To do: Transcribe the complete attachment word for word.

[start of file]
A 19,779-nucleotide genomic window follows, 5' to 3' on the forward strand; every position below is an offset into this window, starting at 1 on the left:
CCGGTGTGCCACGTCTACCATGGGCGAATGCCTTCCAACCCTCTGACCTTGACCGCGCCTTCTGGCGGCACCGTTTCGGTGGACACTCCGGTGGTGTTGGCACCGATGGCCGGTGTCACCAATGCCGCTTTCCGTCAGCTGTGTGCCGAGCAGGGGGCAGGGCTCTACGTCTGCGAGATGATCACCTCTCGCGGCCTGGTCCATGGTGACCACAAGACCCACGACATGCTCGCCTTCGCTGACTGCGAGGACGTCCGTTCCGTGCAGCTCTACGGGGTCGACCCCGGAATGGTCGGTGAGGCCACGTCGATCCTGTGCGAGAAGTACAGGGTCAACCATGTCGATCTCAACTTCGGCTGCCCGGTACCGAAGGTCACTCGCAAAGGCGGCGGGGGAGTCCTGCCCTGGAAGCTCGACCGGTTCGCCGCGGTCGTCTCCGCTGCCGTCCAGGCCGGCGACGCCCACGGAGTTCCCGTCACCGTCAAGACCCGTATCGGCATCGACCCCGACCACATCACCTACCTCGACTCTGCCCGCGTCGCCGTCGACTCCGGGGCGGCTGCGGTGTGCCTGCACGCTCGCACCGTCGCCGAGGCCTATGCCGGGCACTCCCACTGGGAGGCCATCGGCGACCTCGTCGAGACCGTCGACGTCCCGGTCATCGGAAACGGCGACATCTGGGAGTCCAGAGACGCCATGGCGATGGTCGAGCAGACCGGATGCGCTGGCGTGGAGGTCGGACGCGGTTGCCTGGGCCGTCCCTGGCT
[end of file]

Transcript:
A 19,779-nucleotide genomic window follows, 5' to 3' on the forward strand; every position below is an offset into this window, starting at 1 on the left:
CCGGTGTGCCACGTCTACCATGGGCGAATGCCTTCCAACCCTCTGACCTTGACCGCGCCTTCTGGCGGCACCGTTTCGGTGGACACTCCGGTGGTGTTGGCACCGATGGCCGGTGTCACCAATGCCGCTTTCCGTCAGCTGTGTGCCGAGCAGGGGGCAGGGCTCTACGTCTGCGAGATGATCACCTCTCGCGGCCTGGTCCATGGTGACCACAAGACCCACGACATGCTCGCCTTCGCTGACTGCGAGGACGTCCGTTCCGTGCAGCTCTACGGGGTCGACCCCGGAATGGTCGGTGAGGCCACGTCGATCCTGTGCGAGAAGTACAGGGTCAACCATGTCGATCTCAACTTCGGCTGCCCGGTACCGAAGGTCACTCGCAAAGGCGGCGGGGGAGTCCTGCCCTGGAAGCTCGACCGGTTCGCCGCGGTCGTCTCCGCTGCCGTCCAGGCCGGCGACGCCCACGGAGTTCCCGTCACCGTCAAGACCCGTATCGGCATCGACCCCGACCACATCACCTACCTCGACTCTGCCCGCGTCGCCGTCGACTCCGGGGCGGCTGCGGTGTGCCTGCACGCTCGCACCGTCGCCGAGGCCTATGCCGGGCACTCCCACTGGGAGGCCATCGGCGACCTCGTCGAGACCGTCGACGTCCCGGTCATCGGAAACGGCGACATCTGGGAGTCCAGAGACGCCATGGCGATGGTCGAGCAGACCGGATGCGCTGGCGTGGAGGTCGGACGCGGTTGCCTGGGCCGTCCCTGGCT